Tags: statins | cholesterol | pain | CoQ10

Problems With Statins

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Friday, 05 January 2018 04:32 PM Current | Bio | Archive

Statins have many harmful side effects. They include muscle pain (myalgia), fatigue, exercise intolerance (muscles too painful and weak to exercise), memory loss, peripheral neuropathy (tingling, numbness or burning pain in the hands, arms, feet or legs), irritability, sleep problems, and sexual dysfunction (such as erectile dysfunction).

How can one drug cause so many different problems? Statins block a cholesterol-creating enzyme that also creates coenzyme Q10. This biochemical sparkplug and antioxidant is found in every cell of the body, where it protects and nourishes mitochondria, tiny structures that produce energy.

Now you might ask yourself: If statins — the No. 1 prescribed drug in the U.S. — don't work for primary prevention, how come you didn't hear about this study on CNN or read about it in the newspapers?

Follow the money. The No. 2 source of advertising money for the media is (you guessed it) prescription medications. You don't bite the hand that pays you.

The five-year "Heart Protection Study," involving more than 20,000 people, showed that those with high levels of C-reactive protein (CRP) — a biomarker for inflammation — do not benefit from taking statins any more than people with low levels of CRP.

"These results do not lend support to the suggestion that the beneficial effects of statin therapy are affected by … CRP concentration," concluded the study researchers.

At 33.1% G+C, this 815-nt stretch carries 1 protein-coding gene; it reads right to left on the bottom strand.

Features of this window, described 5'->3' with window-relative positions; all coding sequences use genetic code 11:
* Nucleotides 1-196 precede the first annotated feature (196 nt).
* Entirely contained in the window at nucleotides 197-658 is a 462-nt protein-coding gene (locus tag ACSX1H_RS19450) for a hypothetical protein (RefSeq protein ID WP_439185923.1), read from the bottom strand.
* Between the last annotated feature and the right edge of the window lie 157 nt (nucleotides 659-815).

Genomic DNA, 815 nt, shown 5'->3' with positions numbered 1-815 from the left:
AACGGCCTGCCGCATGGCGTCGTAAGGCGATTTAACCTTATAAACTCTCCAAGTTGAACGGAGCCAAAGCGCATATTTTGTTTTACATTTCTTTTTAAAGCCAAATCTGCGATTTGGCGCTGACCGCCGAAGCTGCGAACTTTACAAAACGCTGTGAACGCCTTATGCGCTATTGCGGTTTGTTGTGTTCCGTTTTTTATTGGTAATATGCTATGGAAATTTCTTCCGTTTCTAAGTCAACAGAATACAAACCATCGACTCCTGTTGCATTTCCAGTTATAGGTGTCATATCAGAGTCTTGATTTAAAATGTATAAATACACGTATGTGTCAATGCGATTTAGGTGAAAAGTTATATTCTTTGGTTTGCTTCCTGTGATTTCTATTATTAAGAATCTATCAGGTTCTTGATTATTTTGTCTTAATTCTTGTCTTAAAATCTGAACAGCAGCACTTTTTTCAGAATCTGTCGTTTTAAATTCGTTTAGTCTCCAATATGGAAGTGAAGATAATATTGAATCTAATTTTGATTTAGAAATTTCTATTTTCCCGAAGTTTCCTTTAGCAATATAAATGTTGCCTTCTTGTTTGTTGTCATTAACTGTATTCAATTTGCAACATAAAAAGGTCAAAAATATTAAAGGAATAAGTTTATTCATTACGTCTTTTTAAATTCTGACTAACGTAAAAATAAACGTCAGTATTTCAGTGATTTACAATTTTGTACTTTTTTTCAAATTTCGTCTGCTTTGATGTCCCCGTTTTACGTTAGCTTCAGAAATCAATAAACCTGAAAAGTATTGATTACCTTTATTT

And these results run counter to the widespread practice among physicians of prescribing statins for primary prevention in people with high CRP. This is a kind of epitome of a lot of modern medicine: using a meaningless test to prescribe an ineffective drug!

If you take a statin for secondary prevention, it is a very good idea to also take a coenzyme Q10 supplement, which can help protect you from side effects. I recommend 200 milligrams daily.

If you develop a side effect from a statin, talk to you doctor right away. Especially if you don't have known heart disease or CVD, as the statin may not be appropriate for you anyway. Another strategy if you develop a side effect from a statin is to simply lower the dose.

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JacobTeitelbaum
Statins block a cholesterol-creating enzyme that also creates coenzyme Q10. This biochemical sparkplug and antioxidant is found in every cell of the body.
statins, cholesterol, pain, CoQ10
348
2018-32-05
Friday, 05 January 2018 04:32 PM
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